Wayne Pacelle

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Wayne Pacelle
Wayne pacelle 5212919.jpg
President of the Humane Society of the United States
In office
June 1, 2004 – February 2, 2018
Preceded byPaul Irwin
Personal details
Born (1965-08-04) August 4, 1965 (age 57)
New Haven, Connecticut
SpouseLisa Fletcher (2013-present)
EducationB.A. (History and Studies in the Environment), 1987
Alma materYale University
Known forPresident of the Humane Society of the United States

Wayne Pacelle (born August 4, 1965) is one of the leading contemporary animal advocates, having founded or led a set of major animal rights organizations, negotiated agreements on animal rights with major American companies, and helped conceive of and pass statewide ballot measures and federal laws. He is also a two-time New York Times best-selling author.

He is the founder of Animal Wellness Action, a 501(c)(4) organization that promotes legal standards against cruelty and he is president of the Center for a Humane Economy, a 501(c)(3) organization that urges businesses to adopt animal-friendly practices when it comes to their supply chains, research and development, and other operations. He was the president and chief executive officer (CEO) of the Humane Society of the United States (HSUS). Pacelle took office June 1, 2004, after serving for nearly 10 years as the organization's chief lobbyist and spokesperson. Pacelle resigned as CEO on February 2, 2018, after he was accused of sexual assault and harassment by several former employees. Pacelle denied these accusations.[1]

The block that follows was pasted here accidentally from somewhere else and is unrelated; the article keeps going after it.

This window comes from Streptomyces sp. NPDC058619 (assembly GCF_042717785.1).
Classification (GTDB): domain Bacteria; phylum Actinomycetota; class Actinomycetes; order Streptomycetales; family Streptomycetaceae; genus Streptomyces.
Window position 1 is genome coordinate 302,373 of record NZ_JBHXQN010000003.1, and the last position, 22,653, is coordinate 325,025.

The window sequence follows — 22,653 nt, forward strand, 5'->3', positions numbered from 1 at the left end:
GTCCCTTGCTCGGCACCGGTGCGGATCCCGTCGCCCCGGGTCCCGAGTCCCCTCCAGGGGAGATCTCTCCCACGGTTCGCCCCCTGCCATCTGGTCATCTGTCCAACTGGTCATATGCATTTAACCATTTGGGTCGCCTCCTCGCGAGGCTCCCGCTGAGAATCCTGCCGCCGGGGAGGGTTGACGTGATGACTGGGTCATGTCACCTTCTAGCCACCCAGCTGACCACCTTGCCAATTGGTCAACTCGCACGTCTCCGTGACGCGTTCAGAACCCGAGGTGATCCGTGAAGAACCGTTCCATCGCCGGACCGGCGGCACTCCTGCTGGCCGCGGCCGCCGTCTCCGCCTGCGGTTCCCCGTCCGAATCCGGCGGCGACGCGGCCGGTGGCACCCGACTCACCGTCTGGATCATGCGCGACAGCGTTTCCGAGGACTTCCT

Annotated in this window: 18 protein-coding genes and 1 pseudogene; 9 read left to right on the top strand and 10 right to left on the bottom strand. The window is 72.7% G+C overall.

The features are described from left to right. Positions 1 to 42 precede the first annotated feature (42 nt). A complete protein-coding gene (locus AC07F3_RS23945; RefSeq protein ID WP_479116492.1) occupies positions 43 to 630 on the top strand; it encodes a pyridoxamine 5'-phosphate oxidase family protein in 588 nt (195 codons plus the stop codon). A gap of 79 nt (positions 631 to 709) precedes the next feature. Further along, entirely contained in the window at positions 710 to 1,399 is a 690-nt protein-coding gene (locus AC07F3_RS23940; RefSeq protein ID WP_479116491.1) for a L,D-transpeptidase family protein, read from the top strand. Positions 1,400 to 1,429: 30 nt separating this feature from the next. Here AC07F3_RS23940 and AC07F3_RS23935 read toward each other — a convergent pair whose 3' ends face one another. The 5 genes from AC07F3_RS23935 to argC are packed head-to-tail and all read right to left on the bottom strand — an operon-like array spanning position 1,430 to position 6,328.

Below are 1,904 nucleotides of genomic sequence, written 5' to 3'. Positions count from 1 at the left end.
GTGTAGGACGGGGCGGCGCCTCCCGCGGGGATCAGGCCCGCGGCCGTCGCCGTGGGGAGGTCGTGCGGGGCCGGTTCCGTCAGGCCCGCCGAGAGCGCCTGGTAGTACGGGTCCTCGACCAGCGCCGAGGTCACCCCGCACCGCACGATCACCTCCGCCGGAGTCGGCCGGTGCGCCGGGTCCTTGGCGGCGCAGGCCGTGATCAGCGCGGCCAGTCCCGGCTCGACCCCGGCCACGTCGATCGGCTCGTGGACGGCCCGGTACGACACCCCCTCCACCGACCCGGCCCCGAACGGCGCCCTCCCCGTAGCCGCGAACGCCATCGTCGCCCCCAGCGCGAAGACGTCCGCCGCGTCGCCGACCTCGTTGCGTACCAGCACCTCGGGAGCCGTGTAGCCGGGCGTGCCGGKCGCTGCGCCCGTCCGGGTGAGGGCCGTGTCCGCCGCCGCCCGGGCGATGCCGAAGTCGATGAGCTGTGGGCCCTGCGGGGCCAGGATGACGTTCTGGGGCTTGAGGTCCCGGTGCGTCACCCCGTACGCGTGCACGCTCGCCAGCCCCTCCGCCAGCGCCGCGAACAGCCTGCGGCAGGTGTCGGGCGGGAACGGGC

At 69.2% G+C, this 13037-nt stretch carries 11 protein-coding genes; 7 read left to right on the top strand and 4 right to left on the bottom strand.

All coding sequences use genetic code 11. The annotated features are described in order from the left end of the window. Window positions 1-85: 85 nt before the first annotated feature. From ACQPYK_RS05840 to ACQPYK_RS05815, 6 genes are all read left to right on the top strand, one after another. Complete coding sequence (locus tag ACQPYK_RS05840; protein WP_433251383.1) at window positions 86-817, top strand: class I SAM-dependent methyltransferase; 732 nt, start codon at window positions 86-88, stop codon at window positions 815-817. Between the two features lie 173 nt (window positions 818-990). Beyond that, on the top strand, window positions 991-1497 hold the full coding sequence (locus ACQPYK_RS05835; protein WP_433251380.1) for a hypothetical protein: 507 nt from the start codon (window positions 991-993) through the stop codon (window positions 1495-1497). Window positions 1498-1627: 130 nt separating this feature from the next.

Family and early life[edit]

Pacelle was born in New Haven, Connecticut, of Greek and Italian descent. His parents are Richard L. Pacelle Sr., and Patricia Pacelle.[2][3] Pacelle is the youngest of four children. His older brother, Richard L. Pacelle Jr., is a political science professor at The University of Tennessee.[4] Growing up in New Haven, Pacelle enjoyed reading natural history as a child and developed an early concern about mistreatment of animals. He attended Notre Dame High School and graduated with degrees in history and environmental studies from Yale University. His activism led to his appointment in 1989, at age 23, as Executive Director of The Fund for Animals, the organization founded by Cleveland Amory.[5]

Career with the Humane Society of the United States[edit]

Wayne Pacelle at a book signing event, Ann Arbor, Michigan

Pacelle secured the passage of dozens of federal statutes and amendments to protect animals, including laws to increase penalties for harming law enforcement animals, protect great apes in their native habitats protections for great apes, sharks, and big cats, elevated punishments for animal fighting, mandated accurate labels for fur, and other legal victories.[citation needed] Pacelle has testified before U.S. House and Senate committees on a wide variety of animal protection issues, including farm animal welfare including calls for increased funding for the Animal Welfare Act and efforts to ban cockfighting, dogfighting, and other harmful practices.[citation needed]